Venture capitalist charged with fraudAugust 31, 2011: 5:44 PM ET
SEC accuses former venture capitalist of stealing deals from his own firm.
When we last checked in with Matt Crisp, he had just settled a nasty piece of litigation with some of his former partners at (now-defunct) venture capital firm VSP Capital -- including current San Francisco mayoral candidate Joanna Rees. Lots of allegations of adultery, hacked email, fraud, etc. And it didn't work out well for Crisp, who agreed to pay an undisclosed amount in a settlement.
Now Crisp is back in hot water, this time with the Securities and Exchange Commission.
Upon leaving VSP, Crisp had joined Adams Street Partners as a Silicon Valley partner focused on VC investments. He left shortly thereafter, claiming to have joined an undisclosed startup. At the same time, however, there were rumors that his swift departure from Adams Street had been anything but voluntary.
According to the SEC, the split came after Crisp admitted to having formed a secret investment fund to siphon opportunities away from Adams Street. From the SEC:
While working as a partner and fiduciary of Adams Street Partners... Crisp and a friend secretly formed a private investment vehicle called AV Partners LP. Crisp then usurped from Adams Street's funds, for AV Partners, a lucrative investment opportunity in a private company....
Crisp further enriched himself with a personal payment of $150,000 during a later buyout of the same private company. That money should have gone to Adams Street to reduce the fees due from its private equity funds. Crisp's deceit also secured for AV Partners a second investment opportunity in another private company in which Adams Street's funds invested. Further, Crisp attempted to arrange a second payout to AV Partners from that same company. Although later forced to repay the money, Crisp initially profited by over $2 million from this conduct, at the expense of Adams Streets and its private equity funds.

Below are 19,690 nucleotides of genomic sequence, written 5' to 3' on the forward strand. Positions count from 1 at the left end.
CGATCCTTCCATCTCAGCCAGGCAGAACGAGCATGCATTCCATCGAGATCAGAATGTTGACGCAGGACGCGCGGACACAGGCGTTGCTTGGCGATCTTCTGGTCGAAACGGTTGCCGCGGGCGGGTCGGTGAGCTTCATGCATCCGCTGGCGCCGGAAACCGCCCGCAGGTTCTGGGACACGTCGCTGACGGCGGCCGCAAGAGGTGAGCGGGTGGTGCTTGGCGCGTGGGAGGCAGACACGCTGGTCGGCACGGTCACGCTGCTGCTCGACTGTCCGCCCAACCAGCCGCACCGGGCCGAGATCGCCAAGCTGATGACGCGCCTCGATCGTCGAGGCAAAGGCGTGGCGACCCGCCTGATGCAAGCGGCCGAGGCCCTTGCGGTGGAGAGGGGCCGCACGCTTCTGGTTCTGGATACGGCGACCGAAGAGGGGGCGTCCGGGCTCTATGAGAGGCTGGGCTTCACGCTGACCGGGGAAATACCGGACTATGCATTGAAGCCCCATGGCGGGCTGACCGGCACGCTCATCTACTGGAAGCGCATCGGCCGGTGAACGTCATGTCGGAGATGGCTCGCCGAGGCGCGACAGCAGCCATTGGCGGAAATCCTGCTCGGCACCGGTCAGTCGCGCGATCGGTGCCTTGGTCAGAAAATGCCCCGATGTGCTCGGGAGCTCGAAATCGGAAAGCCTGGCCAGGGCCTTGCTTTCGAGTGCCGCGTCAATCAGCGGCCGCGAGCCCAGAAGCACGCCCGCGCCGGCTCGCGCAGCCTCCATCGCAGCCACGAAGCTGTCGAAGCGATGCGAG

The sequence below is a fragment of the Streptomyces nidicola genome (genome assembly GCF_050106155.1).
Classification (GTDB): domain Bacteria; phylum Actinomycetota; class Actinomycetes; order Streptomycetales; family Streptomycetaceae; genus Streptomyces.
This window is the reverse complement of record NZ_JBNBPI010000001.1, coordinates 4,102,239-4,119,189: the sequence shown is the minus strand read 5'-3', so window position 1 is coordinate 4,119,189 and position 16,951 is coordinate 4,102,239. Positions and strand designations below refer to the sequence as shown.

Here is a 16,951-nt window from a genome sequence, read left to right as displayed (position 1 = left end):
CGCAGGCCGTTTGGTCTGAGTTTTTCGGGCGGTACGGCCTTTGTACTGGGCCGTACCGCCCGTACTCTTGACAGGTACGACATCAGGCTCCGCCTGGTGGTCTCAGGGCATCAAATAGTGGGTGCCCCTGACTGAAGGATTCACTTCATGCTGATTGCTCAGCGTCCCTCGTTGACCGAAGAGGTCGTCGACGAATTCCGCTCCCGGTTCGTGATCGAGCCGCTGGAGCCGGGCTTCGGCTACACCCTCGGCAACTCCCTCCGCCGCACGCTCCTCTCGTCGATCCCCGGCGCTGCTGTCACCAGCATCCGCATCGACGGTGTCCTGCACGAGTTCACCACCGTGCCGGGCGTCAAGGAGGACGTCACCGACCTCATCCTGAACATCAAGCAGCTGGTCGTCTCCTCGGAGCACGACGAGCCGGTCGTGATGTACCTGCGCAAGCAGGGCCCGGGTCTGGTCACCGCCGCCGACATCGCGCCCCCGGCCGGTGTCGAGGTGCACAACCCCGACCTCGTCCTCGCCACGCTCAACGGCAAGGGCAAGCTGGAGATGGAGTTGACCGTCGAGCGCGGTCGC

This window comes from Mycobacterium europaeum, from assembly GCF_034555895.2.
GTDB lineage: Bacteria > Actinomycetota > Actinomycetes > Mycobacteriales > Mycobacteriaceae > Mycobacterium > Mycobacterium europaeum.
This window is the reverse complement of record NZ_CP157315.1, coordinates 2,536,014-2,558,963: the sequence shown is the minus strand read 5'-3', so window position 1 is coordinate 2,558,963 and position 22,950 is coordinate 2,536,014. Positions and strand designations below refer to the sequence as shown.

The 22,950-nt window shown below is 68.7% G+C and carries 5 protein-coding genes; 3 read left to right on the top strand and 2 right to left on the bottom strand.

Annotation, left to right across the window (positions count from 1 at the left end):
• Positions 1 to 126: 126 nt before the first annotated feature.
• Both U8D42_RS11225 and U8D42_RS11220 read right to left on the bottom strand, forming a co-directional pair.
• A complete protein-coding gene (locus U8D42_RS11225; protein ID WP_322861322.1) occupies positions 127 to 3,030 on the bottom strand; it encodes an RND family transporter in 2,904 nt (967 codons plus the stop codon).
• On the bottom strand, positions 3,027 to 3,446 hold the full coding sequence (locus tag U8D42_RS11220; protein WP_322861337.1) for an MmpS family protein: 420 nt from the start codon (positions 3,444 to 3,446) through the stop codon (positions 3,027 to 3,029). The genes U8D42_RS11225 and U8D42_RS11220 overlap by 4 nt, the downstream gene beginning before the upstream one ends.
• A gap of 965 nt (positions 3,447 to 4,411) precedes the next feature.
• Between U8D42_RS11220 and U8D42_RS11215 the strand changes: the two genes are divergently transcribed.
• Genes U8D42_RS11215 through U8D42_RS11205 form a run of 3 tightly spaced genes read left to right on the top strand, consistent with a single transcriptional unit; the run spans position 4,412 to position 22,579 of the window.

What a ridiculous mess. Adams Street isn't known for having the VC world's top compensation, but why on earth would Crisp feel the (alleged) need to commit such blatant fraud? Particularly after having just been involved with VSP -- an experience that others spent years trying to distance themselves from? The only thing I can think is that he wanted money to help fight his existing lawsuit -- someone once suggested to me that he settled with VSP because they had too many financial resources -- but that would be a remarkably short-sighted explanation.
No comment yet from Adams Street, and I'm still trying to track Crisp down. As of now, he does not seem to have formally responded to the SEC. Here is the Agency's entire release: